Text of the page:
The Winter Olympics flag has been handed over to Mayor Lee Seok-rae of Pyeonchang, the next host city of the Games. The clock has started ticking toward the 2018 Winter Olympics. A record 26,000 people including athletes from 100 countries, Olympic officials and journalists are expected to converge on the Korean town for the event.
The Winter Olympics has traditionally been hosted by advanced countries, usually in Europe or North America, or Japan. After rising from the ashes of the 1950-53 Korean War, Korea made its first mark on the international stage by hosting the 1988 Summer Olympics. Twenty-six years later, it has become one of the G20 and ranks 15th in the world in terms of GDP.
With the 2018 Games, Korea becomes the second country in Asia to host a winter Olympics and the eighth nation in the world to host both the Summer and Winter Games, making them another milestone in the nation's journey.
But is Korea ready? After winning the gold medal in the 2010 Winter Olympics in Vancouver, figure skating champion Kim Yu-na asked then President Lee Myung-bak to build an ice rink exclusively for figure skating. The request has to be met.
Many sporting facilities, for events like bobsledding, are being built for the first time in this country, which still ranks near the bottom in most winter disciplines, notwithstanding huge successes in a handful of others.
In skiing, which encompasses the main Winter Olympics events, the country faces an uphill struggle. There is of course no rule that says the host of the Winter Olympics must excel in all events, but in no other country is public interest so disproportionately focused on a few events. Over the next four years, the job is to ensure that attention becomes more balanced.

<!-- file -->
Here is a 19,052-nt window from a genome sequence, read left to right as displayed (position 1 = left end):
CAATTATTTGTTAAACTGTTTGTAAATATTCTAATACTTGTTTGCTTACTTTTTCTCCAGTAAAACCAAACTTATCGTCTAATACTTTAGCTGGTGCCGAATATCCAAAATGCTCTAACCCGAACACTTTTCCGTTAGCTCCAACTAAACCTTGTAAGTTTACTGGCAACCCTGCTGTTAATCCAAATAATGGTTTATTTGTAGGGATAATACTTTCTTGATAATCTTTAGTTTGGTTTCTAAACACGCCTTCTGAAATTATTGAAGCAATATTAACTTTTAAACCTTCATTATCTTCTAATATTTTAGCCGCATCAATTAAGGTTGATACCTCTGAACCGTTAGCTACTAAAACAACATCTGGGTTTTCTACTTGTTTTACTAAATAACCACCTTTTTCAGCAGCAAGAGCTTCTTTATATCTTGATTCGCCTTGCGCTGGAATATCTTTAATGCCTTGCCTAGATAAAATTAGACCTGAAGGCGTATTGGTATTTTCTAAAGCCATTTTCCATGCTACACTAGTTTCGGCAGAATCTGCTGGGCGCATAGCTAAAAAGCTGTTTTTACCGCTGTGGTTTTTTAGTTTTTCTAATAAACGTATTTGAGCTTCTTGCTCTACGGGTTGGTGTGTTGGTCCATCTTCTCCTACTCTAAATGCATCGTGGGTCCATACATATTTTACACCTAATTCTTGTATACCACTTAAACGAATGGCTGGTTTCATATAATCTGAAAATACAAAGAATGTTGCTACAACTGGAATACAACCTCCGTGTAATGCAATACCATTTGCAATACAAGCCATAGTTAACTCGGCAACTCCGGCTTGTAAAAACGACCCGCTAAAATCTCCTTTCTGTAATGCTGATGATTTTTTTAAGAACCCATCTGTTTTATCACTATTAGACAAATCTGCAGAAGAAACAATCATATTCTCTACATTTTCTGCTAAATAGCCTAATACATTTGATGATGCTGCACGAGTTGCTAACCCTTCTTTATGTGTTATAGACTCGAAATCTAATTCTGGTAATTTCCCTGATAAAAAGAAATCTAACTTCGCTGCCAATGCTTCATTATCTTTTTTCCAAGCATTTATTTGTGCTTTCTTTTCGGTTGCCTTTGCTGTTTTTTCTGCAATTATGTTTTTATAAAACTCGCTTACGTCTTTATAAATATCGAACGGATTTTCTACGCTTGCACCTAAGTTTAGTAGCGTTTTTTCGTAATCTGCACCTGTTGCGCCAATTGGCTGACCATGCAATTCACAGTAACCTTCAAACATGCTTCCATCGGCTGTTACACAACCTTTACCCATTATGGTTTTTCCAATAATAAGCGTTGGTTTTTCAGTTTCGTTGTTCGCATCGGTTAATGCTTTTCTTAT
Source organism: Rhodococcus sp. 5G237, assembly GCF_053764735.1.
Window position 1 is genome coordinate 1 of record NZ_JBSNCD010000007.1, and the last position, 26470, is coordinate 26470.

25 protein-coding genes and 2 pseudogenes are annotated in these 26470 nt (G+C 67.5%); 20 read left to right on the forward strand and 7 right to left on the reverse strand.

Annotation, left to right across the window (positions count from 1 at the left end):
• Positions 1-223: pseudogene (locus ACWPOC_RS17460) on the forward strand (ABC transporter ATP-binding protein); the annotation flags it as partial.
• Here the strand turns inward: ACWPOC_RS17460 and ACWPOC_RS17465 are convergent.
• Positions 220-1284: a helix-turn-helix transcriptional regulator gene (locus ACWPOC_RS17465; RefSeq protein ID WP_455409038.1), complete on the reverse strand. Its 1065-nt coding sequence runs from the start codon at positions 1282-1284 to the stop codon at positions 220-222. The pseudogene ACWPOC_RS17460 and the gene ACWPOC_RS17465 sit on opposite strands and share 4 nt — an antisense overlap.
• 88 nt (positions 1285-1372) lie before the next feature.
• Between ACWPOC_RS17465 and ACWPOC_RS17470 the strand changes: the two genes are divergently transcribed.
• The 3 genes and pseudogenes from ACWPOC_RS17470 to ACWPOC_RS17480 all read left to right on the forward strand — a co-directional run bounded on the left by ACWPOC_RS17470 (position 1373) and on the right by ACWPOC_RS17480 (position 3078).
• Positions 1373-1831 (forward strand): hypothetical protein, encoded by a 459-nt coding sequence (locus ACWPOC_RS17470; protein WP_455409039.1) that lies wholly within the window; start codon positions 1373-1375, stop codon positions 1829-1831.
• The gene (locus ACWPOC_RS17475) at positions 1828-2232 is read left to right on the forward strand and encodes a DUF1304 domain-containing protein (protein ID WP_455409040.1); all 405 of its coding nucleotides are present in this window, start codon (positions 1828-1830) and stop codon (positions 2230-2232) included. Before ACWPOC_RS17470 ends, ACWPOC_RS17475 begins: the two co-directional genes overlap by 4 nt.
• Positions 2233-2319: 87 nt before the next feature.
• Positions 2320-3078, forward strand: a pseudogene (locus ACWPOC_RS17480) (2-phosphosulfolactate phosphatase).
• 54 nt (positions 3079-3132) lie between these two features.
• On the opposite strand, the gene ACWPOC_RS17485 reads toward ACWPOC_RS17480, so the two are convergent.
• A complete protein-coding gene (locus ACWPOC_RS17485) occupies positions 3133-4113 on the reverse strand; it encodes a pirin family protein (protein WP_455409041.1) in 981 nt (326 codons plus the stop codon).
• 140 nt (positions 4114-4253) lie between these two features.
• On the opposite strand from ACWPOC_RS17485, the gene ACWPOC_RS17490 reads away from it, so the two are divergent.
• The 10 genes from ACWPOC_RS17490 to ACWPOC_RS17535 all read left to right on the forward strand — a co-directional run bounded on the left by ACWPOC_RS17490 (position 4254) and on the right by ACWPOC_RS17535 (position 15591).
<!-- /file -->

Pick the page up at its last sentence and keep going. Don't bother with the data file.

Russia spent W54 trillion (US$1=W1,072) hosting the 2014 Winter Olympics, but Korea will have to make do with a tighter budget.
Some Winter Olympics have had measurable long-term benefits for their hosts. An example is Lake Placid, a quiet village in the northeastern U.S. For the 1980 Winter Olympics, organizers built primarily modular structures that could be adapted to other uses later, and in the long run it managed to establish itself as a popular resort town.
The Norwegian town of Lillehammer and the U.S.' Salt Lake City, too, are still being used as training centers for international athletes and host global events.
Whether Pyeongchang can emulate them remains to be seen. Work on the 13 sporting facilities, athletes' quarters and media center is set to begin this spring and completion is scheduled for 2016.
If they are not to gather dust after the 2018 Winter Olympics, Korea needs to start thinking how Gangwon Province can become a winter sports hub in Northeast Asia.
The Sochi Olympics showed that gold medals are no longer everything as far as the fans are concerned. Korea no longer has to prove itself on the international stage all the time. The way it hosts the Pyeongchang Winter Olympics will be a chance to show how much the country has matured.